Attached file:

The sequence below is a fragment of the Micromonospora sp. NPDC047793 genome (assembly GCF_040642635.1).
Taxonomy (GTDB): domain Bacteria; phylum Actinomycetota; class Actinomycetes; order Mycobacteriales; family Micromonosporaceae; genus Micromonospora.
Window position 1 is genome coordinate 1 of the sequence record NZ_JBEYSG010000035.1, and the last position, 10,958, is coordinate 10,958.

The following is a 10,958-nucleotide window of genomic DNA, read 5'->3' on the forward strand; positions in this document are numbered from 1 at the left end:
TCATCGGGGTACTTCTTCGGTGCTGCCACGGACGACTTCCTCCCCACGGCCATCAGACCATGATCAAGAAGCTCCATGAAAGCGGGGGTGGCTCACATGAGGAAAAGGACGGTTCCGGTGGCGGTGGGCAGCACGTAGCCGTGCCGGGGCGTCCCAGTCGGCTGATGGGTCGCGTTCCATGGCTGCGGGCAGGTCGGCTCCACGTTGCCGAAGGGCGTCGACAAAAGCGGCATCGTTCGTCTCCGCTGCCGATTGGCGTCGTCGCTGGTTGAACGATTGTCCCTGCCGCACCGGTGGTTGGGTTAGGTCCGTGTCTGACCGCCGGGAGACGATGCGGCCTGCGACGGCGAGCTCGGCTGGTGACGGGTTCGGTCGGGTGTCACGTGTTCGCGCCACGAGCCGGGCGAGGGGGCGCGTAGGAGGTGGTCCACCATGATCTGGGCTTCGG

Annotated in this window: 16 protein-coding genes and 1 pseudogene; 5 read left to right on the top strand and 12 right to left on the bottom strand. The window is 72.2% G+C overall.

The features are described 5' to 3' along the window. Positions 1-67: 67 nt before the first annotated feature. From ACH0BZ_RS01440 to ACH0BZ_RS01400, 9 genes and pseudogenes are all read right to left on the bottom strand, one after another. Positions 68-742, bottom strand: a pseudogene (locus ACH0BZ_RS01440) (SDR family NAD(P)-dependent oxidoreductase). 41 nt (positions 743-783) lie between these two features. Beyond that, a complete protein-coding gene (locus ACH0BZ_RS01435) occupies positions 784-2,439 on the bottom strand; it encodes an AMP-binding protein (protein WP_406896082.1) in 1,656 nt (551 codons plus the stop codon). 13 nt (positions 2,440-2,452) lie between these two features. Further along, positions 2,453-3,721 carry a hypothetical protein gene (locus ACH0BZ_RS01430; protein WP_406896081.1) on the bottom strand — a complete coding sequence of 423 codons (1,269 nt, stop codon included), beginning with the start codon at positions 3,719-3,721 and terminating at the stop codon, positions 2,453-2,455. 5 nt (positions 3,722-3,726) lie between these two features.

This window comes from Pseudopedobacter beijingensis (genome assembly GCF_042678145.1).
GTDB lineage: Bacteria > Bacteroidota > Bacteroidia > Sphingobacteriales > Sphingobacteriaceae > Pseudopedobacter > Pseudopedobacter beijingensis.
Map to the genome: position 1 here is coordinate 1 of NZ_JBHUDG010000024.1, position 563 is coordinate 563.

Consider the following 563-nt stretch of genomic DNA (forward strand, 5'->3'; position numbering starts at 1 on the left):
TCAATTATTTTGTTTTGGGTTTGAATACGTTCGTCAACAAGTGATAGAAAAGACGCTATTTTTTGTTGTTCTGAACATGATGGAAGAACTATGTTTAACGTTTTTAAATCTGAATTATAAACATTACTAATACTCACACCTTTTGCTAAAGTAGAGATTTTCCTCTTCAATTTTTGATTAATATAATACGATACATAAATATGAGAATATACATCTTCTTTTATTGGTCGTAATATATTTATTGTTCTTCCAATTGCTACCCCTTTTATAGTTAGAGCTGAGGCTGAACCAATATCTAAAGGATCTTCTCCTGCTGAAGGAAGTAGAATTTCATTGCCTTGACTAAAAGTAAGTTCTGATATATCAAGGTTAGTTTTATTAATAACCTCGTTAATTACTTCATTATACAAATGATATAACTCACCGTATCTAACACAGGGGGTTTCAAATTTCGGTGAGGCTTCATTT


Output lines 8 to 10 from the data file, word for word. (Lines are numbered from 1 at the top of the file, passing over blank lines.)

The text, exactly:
This window comes from Pseudopedobacter beijingensis (genome assembly GCF_042678145.1).
GTDB lineage: Bacteria > Bacteroidota > Bacteroidia > Sphingobacteriales > Sphingobacteriaceae > Pseudopedobacter > Pseudopedobacter beijingensis.
Map to the genome: position 1 here is coordinate 1 of NZ_JBHUDG010000024.1, position 563 is coordinate 563.